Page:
The Tree of Life Project— Ncazelo Ncube
Looking at the work that we have been doing with bereaved children and communities I realize that part of our problem was basing our practices on the western notions of catharsis, the idea that bereaved children and communities are not given platforms to express their grief and therefore have feelings and emotions trapped deep inside them which need to be vented out. We have for a long time seen ourselves as playing a role in providing the space for trapped feelings and emotions to come to surface. The reality of such expressions, however, has been clearly overwhelming for both the individuals that seek our help and the counsellors’ providing support services. This paper documents a way of working with children using the ‘Tree of Life’ tool which we have adapted through our engagement with narrative ideas. Before I describe this, however, it maybe helpful for me to provide some background information about the work of Masiye Camp which is where we will be using this new way of working.
Surviving Juvenile Justice: Imagination, Kindness and a Toasted Sandwich— David Denborough
This interview with Belinda who spent much of her late childhood within juvenile justice institutions describes her experiences in these places and the ways in which imagination and occasional acts of kindness made all the difference. It is hoped that this interview will be of relevance to other young people who are currently within juvenile justice settings, and to those adults who previously spent time within them. It is also hoped that it will be relevant to those working with young people as it clearly demonstrates the significant differences that caring workers can make. The interviewer was David Denborough.
Taking a Journey with Young Women Who Are Subjected to Sexual Abuse within Families— Delphine YAU Cheuk-wai
For many years in my work setting, I have been responding to young women who have been subjected to sexual abuse. One challenge for me is how to respond to the effects of abuse in these young women’s lives in ways that are not pathologizing or re-traumatizing. Apart from addressing the direct effects of the abuse, another challenge in therapy involves addressing the context of telling and its effects on these young women As an alternative, I think it is important to locate the effects of abuse in the particularities of the broader context of their lives.
Working with Adolescents Who Have Committed Sexual Abuse: Establishing a New Place to Stand— John R. Stillman
In my practice, I have observed children in the process of receiving blanket ‘sex offender treatment’. Children are exposed to numerous stories of other children’s misconduct and are treated as a general sex offender, stripped of any individual identity which could help them to step away from practices of sexual abuse. A central goal of treatment is to reduce the risk of future offences. In order to achieve this goal and for the sake of the children who have experienced abuse, alternative means of treating older children who have perpetrated abuse are needed. This paper will discuss another way of going about treatment which offers these older children something different than strengthening the label they have as sex offenders.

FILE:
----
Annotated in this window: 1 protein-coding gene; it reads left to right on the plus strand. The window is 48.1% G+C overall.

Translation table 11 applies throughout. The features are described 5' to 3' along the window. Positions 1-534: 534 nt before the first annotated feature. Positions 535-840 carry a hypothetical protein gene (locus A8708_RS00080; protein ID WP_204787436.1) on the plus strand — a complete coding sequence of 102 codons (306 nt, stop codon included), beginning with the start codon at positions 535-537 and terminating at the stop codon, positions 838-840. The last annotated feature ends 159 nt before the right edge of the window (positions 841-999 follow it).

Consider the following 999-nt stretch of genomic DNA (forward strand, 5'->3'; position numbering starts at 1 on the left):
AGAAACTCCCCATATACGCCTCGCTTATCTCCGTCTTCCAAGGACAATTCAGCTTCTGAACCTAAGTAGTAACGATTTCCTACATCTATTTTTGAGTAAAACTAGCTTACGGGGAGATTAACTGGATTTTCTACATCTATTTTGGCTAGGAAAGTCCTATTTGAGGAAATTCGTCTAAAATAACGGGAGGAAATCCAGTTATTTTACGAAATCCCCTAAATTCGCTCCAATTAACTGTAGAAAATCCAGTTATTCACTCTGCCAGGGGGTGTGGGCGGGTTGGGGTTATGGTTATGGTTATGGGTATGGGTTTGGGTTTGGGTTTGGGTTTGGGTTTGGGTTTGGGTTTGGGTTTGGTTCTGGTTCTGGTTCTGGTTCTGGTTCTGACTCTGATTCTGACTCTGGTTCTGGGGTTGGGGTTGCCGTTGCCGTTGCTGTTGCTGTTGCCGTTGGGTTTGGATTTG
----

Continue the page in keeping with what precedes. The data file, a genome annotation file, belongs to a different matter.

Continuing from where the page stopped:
Using Michael White’s Scaffolding Distance Map with a Young Man and His Family— Mark Hayward
This paper addresses the questions: 1. How can people become more knowledged about their lives, more in touch with those problem solving skills and knowledges that even young people exercise routinely in everyday life? 2. How can I render these knowledges visible, significant and relevant so they can form a basis for addressing current predicaments? 3. The gap between the familiarity of their problem experience and the not-yet-known of problem solving knowledges – how is this space to be traversed? 4. In trying to bridge this gap, where should I place my questions? And how should the questions relate to each other? I describe my early efforts to interpret and utilise Michael White’s Scaffolding Distance map.
Loss and Letters— Alex Millham and Natalie Banks
This paper consists of two letters. The first letter is from a therapist to a young woman consulting her about her experience of the therapy sessions they had shared together. The second letter is the young woman’s response. It is hoped that these letters will provide other therapists with ideas for working with young women around issues of loss and grief.
Ethical Curiosity and Poststructuralism— Katy Batha
In this paper, the author explore the idea of ethical curiosity in therapeutic inquiry and the ways in which poststructuralist theories supports her work as a school counsellor. The paper also poses some questions to reflect upon whilst aiming to perform ethical curiosity.
Turning Depression on Its Head: Employing Creativity to Map Out and Externalise Depression in Conversations with Young Women— Sarah Penwarden
This paper explores the counter-effects of creativity on depression, and gives an example of creative narrative therapy strategies in externalising and storying depression in conversations with young women at a New Zealand high school.
True Leadership— Wayne Dhurrkay
This paper consists of a message from a young Yolgnu (Indigenous) man from Gunyangara, an Aboriginal community in North East Arnhem Land, Australia. It has been offered by him as a message to other young people in different communities both in Australia and elsewhere. It is a message about the significance of questioning commonly held beliefs about leadership. It is an invitation to all to take up the responsibilities of caring, kind and thoughtful leadership. By including this story here, it is hoped that readers of this journal will be able to share this message with young people with whom they are working.